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NCJ Number: 99402 Find in a Library
Title: Pit and the Pendulum - Correctional Law Reform from the Sixties into the Eighties
Journal: Villanova Law Review  Volume:29  Issue:1  Dated:(February 1984)  Pages:1-20
Author(s): D W Dowd
Date Published: 1984
Page Count: 20
Type: Historical Overview
Format: Article
Language: English
Country: United States of America
Annotation: This review of corrections policies from the 1960's into the 1980's shows a swing of the pendulum from an emphasis on rehabilitation to an emphasis on punishment and incapacitation; a policy is needed that balances benefits for the offender with benefits for society.
Abstract: The corrections rehabilitative emphasis of the 1960's promised society that offenders would be turned into constructive citizens leading to crime reduction. The system that emerged neither rehabilitated offenders nor treated them justly according to the severity of their crimes; thus, neither society nor the offender benefited from an obsessive concern with offender rehabilitation. Under disillusionment with the effectiveness and fairness of the rehabilitation model, reformers turned toward a more humane and just treatment of offenders. This policy was manifest in the 1970's as courts and legislatures sought to make sentencing and corrections conditions fair and humane for offenders. In the 1980's, however, the pendulum has swung from an emphasis on offender benefits to a focus on public protection by means of punishment and incapacitation. Mandatory sentencing and incarceration emphasis have contributed to prison overcrowding, eroding humane prison conditions and rehabilitative influences. It is time for the pendulum to swing to a more balanced emphasis on offender benefits and public safety. This would involve setting a minimum standard for the humane treatment of offenders, making correctional decisions consistent with the public's abhorrence for crime and need for safety, and providing offenders opportunities to improve their lives. Forty-nine footnotes are listed.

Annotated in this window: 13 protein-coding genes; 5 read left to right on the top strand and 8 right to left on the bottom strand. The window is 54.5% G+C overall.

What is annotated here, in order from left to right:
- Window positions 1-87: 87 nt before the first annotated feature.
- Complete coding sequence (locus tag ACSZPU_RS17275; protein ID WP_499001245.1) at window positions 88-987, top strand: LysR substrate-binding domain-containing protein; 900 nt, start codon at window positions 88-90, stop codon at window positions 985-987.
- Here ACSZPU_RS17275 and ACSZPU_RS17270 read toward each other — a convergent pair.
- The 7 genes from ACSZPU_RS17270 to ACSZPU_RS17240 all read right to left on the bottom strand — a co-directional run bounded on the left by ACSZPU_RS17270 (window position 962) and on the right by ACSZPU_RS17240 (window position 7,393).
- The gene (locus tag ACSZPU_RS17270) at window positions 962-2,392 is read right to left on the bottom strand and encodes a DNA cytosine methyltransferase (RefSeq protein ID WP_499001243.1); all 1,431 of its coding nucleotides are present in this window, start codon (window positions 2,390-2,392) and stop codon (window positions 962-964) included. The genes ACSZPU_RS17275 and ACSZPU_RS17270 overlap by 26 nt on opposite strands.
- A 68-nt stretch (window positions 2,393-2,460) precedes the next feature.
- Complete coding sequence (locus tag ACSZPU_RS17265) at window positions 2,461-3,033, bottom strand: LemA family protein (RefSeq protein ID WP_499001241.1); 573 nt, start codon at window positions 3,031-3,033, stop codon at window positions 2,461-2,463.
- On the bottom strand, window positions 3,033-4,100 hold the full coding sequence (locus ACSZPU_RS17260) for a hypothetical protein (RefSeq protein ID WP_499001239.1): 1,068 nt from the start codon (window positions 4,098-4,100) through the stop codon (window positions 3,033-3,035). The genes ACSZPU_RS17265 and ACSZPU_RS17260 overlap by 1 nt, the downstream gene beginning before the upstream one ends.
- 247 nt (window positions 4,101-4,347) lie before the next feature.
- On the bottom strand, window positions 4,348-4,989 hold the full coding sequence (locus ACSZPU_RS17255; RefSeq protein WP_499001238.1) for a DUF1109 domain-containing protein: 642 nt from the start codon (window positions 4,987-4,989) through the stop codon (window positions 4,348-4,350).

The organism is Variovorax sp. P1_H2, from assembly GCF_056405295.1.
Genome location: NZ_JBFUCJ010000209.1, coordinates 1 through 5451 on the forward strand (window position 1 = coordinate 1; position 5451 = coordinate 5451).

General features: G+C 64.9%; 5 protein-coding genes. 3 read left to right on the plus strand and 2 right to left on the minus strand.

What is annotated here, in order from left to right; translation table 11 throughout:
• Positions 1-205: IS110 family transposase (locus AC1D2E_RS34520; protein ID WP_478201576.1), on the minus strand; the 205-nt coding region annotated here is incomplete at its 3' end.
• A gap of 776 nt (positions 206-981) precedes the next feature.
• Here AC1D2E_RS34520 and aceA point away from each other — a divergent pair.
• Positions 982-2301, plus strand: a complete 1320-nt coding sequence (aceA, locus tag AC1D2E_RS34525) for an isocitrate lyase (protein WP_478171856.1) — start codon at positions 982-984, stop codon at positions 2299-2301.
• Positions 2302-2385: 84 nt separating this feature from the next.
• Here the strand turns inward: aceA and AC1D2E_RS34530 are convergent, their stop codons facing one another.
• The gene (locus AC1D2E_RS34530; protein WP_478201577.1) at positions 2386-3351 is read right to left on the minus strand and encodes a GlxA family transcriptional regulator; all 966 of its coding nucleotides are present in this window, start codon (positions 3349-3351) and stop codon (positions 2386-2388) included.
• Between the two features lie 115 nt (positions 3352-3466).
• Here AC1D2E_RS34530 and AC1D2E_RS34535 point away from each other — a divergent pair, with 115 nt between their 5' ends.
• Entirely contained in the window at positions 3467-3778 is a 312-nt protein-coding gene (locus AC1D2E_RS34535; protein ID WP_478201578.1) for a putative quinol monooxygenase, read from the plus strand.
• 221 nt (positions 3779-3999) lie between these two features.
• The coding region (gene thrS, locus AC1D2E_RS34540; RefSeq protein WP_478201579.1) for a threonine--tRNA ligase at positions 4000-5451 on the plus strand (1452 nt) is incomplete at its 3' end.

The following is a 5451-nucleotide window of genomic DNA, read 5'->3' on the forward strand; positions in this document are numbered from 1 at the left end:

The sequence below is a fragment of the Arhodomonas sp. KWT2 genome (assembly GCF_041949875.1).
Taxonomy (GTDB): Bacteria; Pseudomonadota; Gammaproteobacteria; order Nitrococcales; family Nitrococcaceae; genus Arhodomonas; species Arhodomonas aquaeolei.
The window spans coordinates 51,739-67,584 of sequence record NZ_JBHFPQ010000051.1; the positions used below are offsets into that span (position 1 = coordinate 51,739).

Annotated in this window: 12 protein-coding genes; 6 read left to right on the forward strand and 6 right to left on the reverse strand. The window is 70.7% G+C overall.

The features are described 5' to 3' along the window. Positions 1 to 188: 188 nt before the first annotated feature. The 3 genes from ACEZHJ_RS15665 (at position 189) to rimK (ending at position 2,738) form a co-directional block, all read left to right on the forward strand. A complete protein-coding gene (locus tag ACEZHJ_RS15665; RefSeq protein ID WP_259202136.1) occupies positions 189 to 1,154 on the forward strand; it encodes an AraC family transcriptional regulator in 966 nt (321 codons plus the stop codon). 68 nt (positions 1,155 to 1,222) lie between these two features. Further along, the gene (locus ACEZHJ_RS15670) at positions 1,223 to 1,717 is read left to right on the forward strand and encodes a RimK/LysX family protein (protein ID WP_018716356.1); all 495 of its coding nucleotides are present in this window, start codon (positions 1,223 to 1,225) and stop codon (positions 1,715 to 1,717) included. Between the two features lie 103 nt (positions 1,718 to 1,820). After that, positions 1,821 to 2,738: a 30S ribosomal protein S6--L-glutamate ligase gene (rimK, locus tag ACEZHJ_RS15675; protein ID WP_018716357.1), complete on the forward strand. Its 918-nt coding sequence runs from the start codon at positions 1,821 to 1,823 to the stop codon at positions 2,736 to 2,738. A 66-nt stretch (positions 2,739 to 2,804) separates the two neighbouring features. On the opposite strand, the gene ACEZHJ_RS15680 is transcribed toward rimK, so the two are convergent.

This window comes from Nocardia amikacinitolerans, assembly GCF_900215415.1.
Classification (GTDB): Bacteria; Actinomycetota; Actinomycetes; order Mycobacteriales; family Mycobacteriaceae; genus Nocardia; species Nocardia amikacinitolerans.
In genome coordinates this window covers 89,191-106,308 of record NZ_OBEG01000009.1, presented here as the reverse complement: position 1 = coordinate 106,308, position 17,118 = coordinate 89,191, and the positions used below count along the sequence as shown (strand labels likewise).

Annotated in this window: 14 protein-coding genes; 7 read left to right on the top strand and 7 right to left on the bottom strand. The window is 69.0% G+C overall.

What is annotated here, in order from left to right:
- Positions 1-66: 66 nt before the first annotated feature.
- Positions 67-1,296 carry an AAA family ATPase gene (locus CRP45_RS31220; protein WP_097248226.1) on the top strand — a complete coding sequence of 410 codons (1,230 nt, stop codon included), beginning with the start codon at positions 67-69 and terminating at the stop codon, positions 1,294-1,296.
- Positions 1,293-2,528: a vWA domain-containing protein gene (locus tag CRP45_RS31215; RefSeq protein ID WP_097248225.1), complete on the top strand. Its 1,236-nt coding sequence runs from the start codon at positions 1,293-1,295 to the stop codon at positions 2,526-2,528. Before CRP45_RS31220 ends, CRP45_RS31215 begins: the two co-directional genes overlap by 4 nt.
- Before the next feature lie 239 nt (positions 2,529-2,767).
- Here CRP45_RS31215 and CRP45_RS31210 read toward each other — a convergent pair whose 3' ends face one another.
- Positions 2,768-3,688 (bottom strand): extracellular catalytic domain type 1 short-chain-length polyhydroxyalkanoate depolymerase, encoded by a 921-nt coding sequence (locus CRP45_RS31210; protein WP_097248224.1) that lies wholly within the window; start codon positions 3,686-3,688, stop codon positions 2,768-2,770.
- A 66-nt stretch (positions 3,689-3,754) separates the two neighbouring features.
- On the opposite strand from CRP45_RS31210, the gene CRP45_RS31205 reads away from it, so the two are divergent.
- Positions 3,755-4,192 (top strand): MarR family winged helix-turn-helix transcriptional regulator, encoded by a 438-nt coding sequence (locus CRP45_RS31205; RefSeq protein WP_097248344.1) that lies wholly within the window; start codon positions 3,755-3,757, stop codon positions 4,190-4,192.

Index Term(s): Correctional reform; Corrections policies; History of corrections; Punishment; Rehabilitation
Note: *This document is currently unavailable from NCJRS. Paper delivered as the Seventh Annual Donald A. Giannella Memorial Lecture at Villanova Unitersity School of Law, April 15, 1983.
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http://www.ncjrs.gov/App/publications/abstract.aspx?ID=99402

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